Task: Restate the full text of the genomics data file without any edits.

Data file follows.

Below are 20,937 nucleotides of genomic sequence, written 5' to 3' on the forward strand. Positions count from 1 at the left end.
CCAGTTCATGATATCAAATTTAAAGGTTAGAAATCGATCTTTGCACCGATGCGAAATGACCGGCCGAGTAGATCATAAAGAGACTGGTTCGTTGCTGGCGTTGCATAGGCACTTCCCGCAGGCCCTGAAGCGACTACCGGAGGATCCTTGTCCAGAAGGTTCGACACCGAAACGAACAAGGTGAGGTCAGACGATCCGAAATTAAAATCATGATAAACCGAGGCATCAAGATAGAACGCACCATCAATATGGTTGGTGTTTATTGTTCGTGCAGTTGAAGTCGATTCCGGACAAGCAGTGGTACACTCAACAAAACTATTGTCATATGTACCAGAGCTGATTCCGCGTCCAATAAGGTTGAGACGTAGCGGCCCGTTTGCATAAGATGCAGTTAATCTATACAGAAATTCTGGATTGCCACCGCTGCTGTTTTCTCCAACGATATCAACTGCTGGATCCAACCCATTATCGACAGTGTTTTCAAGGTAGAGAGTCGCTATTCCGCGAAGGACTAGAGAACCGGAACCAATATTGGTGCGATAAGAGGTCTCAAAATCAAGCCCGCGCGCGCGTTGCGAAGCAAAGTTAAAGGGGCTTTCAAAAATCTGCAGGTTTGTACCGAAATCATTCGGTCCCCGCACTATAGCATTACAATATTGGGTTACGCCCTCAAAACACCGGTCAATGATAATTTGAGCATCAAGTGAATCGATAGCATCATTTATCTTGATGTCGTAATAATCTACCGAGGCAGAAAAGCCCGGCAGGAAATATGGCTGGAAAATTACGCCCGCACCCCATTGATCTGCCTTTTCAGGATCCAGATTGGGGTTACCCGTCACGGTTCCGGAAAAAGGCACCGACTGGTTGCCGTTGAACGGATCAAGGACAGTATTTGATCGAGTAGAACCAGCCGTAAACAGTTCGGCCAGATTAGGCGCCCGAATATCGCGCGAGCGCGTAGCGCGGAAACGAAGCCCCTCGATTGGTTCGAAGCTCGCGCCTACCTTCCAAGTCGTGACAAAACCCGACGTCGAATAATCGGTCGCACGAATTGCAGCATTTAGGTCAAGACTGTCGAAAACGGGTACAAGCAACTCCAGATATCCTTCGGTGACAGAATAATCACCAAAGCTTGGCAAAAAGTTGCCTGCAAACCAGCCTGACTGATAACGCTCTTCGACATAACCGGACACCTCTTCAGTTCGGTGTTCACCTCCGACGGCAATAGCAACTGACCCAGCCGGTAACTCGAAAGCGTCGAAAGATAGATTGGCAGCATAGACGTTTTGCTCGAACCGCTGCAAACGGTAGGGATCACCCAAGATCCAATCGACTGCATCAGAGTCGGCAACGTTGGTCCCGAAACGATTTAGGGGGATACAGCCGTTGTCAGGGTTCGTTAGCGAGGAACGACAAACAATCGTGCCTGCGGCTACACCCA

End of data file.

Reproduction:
Below are 20,937 nucleotides of genomic sequence, written 5' to 3' on the forward strand. Positions count from 1 at the left end.
CCAGTTCATGATATCAAATTTAAAGGTTAGAAATCGATCTTTGCACCGATGCGAAATGACCGGCCGAGTAGATCATAAAGAGACTGGTTCGTTGCTGGCGTTGCATAGGCACTTCCCGCAGGCCCTGAAGCGACTACCGGAGGATCCTTGTCCAGAAGGTTCGACACCGAAACGAACAAGGTGAGGTCAGACGATCCGAAATTAAAATCATGATAAACCGAGGCATCAAGATAGAACGCACCATCAATATGGTTGGTGTTTATTGTTCGTGCAGTTGAAGTCGATTCCGGACAAGCAGTGGTACACTCAACAAAACTATTGTCATATGTACCAGAGCTGATTCCGCGTCCAATAAGGTTGAGACGTAGCGGCCCGTTTGCATAAGATGCAGTTAATCTATACAGAAATTCTGGATTGCCACCGCTGCTGTTTTCTCCAACGATATCAACTGCTGGATCCAACCCATTATCGACAGTGTTTTCAAGGTAGAGAGTCGCTATTCCGCGAAGGACTAGAGAACCGGAACCAATATTGGTGCGATAAGAGGTCTCAAAATCAAGCCCGCGCGCGCGTTGCGAAGCAAAGTTAAAGGGGCTTTCAAAAATCTGCAGGTTTGTACCGAAATCATTCGGTCCCCGCACTATAGCATTACAATATTGGGTTACGCCCTCAAAACACCGGTCAATGATAATTTGAGCATCAAGTGAATCGATAGCATCATTTATCTTGATGTCGTAATAATCTACCGAGGCAGAAAAGCCCGGCAGGAAATATGGCTGGAAAATTACGCCCGCACCCCATTGATCTGCCTTTTCAGGATCCAGATTGGGGTTACCCGTCACGGTTCCGGAAAAAGGCACCGACTGGTTGCCGTTGAACGGATCAAGGACAGTATTTGATCGAGTAGAACCAGCCGTAAACAGTTCGGCCAGATTAGGCGCCCGAATATCGCGCGAGCGCGTAGCGCGGAAACGAAGCCCCTCGATTGGTTCGAAGCTCGCGCCTACCTTCCAAGTCGTGACAAAACCCGACGTCGAATAATCGGTCGCACGAATTGCAGCATTTAGGTCAAGACTGTCGAAAACGGGTACAAGCAACTCCAGATATCCTTCGGTGACAGAATAATCACCAAAGCTTGGCAAAAAGTTGCCTGCAAACCAGCCTGACTGATAACGCTCTTCGACATAACCGGACACCTCTTCAGTTCGGTGTTCACCTCCGACGGCAATAGCAACTGACCCAGCCGGTAACTCGAAAGCGTCGAAAGATAGATTGGCAGCATAGACGTTTTGCTCGAACCGCTGCAAACGGTAGGGATCACCCAAGATCCAATCGACTGCATCAGAGTCGGCAACGTTGGTCCCGAAACGATTTAGGGGGATACAGCCGTTGTCAGGGTTCGTTAGCGAGGAACGACAAACAATCGTGCCTGCGGCTACACCCA